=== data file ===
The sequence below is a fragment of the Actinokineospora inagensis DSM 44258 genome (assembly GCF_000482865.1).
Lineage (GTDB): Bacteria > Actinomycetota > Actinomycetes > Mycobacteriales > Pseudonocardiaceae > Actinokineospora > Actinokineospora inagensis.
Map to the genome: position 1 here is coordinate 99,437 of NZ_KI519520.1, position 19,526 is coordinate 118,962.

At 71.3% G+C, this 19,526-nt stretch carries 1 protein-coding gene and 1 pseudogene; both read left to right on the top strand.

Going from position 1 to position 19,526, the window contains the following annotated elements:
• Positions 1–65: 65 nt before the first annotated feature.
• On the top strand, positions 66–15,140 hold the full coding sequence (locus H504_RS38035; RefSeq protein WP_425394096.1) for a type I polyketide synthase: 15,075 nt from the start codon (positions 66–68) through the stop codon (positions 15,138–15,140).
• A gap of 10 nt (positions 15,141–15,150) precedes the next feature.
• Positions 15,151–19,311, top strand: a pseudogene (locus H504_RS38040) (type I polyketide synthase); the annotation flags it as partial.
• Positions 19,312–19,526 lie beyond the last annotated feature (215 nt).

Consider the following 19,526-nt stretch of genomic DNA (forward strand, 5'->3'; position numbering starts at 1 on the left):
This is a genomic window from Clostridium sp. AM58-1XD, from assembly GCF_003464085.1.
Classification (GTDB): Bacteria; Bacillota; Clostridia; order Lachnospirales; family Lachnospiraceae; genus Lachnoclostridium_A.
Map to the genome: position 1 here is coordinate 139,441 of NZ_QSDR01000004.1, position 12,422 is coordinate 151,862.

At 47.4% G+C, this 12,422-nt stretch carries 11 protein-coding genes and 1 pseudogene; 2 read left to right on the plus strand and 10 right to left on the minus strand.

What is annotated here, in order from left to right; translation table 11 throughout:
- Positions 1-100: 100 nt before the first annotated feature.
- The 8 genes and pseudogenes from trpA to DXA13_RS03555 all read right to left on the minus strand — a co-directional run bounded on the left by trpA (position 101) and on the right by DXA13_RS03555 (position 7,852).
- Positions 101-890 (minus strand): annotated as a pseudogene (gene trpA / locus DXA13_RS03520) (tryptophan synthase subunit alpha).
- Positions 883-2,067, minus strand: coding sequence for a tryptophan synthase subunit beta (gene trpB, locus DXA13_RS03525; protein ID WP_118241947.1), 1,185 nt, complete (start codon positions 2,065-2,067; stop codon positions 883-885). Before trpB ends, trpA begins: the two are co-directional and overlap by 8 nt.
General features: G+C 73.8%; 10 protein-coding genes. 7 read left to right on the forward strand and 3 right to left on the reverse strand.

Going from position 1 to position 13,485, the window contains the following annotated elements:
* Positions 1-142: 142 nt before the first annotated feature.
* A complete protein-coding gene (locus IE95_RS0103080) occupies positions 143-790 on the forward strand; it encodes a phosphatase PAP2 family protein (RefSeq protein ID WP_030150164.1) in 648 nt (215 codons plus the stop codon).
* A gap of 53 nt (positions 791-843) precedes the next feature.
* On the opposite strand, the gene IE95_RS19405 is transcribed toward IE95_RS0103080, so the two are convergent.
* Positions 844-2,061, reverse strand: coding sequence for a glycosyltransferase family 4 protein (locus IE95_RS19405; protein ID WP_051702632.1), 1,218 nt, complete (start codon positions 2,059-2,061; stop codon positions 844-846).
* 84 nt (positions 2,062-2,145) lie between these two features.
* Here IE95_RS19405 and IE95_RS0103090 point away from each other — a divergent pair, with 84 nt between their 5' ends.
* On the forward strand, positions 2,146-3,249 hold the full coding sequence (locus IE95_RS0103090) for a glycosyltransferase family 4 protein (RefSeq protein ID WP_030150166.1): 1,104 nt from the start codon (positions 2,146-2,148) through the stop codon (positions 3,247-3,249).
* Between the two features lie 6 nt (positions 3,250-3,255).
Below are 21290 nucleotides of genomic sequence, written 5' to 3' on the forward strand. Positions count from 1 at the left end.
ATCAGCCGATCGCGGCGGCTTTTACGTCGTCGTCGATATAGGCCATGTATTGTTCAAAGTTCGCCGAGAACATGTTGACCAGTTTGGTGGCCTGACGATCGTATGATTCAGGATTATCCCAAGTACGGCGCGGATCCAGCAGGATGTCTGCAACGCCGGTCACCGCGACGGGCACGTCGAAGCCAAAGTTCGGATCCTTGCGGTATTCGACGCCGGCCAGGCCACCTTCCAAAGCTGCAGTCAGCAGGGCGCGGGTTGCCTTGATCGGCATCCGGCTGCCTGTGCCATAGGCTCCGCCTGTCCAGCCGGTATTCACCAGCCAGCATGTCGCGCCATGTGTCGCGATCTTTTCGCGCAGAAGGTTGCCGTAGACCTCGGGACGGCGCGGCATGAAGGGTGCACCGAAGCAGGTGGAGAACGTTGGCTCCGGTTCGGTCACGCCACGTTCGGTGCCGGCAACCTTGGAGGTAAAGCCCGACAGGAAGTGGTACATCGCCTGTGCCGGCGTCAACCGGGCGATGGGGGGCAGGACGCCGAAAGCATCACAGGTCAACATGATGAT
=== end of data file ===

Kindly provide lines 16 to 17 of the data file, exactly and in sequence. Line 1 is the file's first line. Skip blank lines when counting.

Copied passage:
What is annotated here, in order from left to right; translation table 11 throughout:
- Positions 1-100: 100 nt before the first annotated feature.